The next Candy Crush?
The next Candy Crush?
We all remember it. The game that in 2014 had reportedly 93 million users – and the game that was being played by every person you ever sat next to on the bus or tube. It was a simple game – you just had to make a row or column of at least 3 coloured candies, and you did it by swapping two adjacent candies on the board. There were add ons and other options to upgrade etc but for the most part, it was a fun, free game that got the nation hooked.
It seemed every child (and adult) was playing this game! We were doing some research about using technology in schools at the same time and the findings all pointed to the same thing – games you can play on either your phone or laptop are a big thing.
So we looked harder and investigated it even more … and the end result I’m delighted to tell you is that WE HAVE A GAME TOO!! Our own game that you can play on your phone and on your computer, on the bus and on the tube. What’s not to love!? Play it here now (http://www.learnaboutor.co.uk/BinPacking/ORPack1.html)
The best thing though – it’s educational.
But wait, a game that's fun and educational? How?!
There are many times when you want to pack things in a limited space. Clothes in a suitcase or food in a cupboard or refrigerator.
Generally, we want to pack as much as we can as quick as we can, right? We’re in a hurry or we want to get somewhere and so we shove everything into the boot and ta-dah the car is packed! But, what are the consequences of not being able to pack well?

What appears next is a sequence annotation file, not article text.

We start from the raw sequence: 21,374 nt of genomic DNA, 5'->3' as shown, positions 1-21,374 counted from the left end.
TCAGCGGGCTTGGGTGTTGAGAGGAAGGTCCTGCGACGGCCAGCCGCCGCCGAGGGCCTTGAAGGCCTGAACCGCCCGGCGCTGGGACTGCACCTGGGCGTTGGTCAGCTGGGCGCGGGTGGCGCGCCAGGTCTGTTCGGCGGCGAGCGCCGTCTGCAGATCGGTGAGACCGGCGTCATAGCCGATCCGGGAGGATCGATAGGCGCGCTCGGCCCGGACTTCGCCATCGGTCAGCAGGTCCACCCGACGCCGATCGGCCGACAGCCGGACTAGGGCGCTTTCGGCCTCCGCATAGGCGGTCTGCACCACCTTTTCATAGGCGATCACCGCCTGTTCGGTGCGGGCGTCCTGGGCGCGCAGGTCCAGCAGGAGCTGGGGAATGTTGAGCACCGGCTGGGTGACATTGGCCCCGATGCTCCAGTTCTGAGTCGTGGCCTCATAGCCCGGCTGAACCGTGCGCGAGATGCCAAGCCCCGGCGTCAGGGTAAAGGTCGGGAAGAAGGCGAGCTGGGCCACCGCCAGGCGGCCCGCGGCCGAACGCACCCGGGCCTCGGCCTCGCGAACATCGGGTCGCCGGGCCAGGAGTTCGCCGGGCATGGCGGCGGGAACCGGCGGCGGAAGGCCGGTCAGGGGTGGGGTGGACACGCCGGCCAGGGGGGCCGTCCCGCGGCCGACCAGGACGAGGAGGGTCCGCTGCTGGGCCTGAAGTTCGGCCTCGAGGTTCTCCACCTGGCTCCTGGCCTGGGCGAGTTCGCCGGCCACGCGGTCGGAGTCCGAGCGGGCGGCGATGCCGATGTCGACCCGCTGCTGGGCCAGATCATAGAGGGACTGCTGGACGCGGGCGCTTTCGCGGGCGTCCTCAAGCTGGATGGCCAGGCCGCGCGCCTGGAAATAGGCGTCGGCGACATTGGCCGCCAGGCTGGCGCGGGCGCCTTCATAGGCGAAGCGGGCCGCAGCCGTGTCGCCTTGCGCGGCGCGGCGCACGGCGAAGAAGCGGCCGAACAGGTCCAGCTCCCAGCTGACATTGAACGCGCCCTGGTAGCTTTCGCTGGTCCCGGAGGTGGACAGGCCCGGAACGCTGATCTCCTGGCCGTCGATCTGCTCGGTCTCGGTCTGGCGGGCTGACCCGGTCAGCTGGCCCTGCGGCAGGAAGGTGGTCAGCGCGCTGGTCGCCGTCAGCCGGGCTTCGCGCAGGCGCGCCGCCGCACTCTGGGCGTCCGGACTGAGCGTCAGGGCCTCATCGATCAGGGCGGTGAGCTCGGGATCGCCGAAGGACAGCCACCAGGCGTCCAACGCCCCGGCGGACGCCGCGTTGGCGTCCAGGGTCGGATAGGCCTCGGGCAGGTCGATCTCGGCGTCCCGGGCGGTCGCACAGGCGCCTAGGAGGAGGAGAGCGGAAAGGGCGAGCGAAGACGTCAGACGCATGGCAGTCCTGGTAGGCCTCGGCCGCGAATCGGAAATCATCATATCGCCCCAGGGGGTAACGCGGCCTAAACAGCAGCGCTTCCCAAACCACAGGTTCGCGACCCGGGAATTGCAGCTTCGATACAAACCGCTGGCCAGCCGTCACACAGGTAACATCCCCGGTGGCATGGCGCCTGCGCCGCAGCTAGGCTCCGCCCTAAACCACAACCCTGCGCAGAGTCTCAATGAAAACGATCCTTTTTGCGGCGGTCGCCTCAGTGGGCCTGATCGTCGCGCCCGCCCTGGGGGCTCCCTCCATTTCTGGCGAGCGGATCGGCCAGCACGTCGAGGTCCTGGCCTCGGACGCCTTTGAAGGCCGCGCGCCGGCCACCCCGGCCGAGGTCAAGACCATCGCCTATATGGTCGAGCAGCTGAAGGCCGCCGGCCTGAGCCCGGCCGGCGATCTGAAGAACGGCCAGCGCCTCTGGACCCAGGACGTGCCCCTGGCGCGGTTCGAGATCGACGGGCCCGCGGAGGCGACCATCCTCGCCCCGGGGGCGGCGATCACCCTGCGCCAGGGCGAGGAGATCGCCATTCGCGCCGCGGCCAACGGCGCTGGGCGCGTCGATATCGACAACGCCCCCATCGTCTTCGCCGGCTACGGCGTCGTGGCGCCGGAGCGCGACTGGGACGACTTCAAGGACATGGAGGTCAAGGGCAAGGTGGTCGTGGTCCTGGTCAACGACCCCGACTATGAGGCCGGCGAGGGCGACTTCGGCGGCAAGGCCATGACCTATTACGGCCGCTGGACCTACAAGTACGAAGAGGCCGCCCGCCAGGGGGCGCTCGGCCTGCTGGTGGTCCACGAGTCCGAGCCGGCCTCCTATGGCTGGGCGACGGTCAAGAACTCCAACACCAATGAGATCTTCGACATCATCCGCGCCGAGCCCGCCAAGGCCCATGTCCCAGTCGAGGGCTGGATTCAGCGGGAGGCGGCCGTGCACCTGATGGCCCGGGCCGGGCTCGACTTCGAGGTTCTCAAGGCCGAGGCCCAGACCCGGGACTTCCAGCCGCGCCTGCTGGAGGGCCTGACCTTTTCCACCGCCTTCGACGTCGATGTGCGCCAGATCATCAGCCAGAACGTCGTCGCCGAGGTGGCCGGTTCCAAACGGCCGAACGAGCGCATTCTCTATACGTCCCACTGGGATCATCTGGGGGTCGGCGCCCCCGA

It’s August and lots of people are heading on holidays abroad to lie on the beach or by a pool. If they’re anything like my friend, they'll shove everything they could possible every want into what appears to be a huge suitcase (but they will tell you otherwise!), sit on it and then hopeless try to shut the bulging case and do the zip up!
Now when you fly on an aeroplane, it's the same idea. The bags are packed into bins that are loaded into hold of the aeroplane .... except this time you probably don’t want this just shoved in anyhow. In the new game we’ve created, players are immersed into the role of a baggage handler. The idea is to pack the bags in the space in the quickest and most efficient way. Sounds easy right?
That’s just level 1. Level 2 will take longer to fill the bin as the number of bags to pack increases and from level 7 onwards, the bags will fill more than one bin, so you have to be even more careful. By level 12, you’ve got lots of different types of bags and they’re arriving even quicker so you’ll need to think fast!
As the number of bags, and the number of bag types increases it becomes harder to ensure you’ve got the best combination to fill the bins. If there were enough bags to fill 10 bins, and more bag types, it would be quite hard to make sure you’ve done the best job. (More about what is the ‘best job’ later.)
**(Warning: technical bit here)**
To help solve this problem, an algorithm can be used. This is a rule, or set of rules that tells us how to pack the bags. (When you played the first game of level 1 and packed the bags in the order in which they arrived you were, in fact, using an algorithm). It used the simple rule:
• Pack the next available bag in the first space into which it fits.
However, this is called the ‘first fit’ algorithm and it does not always work well. A better, but quite simple algorithm is called the ‘first fit, decreasing’ algorithm. This is similar to the ‘first fit’ algorithm except that the bags are used in order of size, from largest to smallest.
Enough of the technical bit now. Hopefully you've got the idea behind the game and you're already wanting to have a go. If you do indeed want more detailed info, e-mail us and we’ll send you the longer accompanying resources .... otherwise – have a go and let us know how you get on.
Play the game – on the bus, or on the tube, and let us know what you think! I’ve made it to level3. Any advances on that?!
Interested? Bored? Hopefully not the latter ….
Tweet us @ORinSchools or @TheORSociety or drop us an email: firstname.lastname@example.org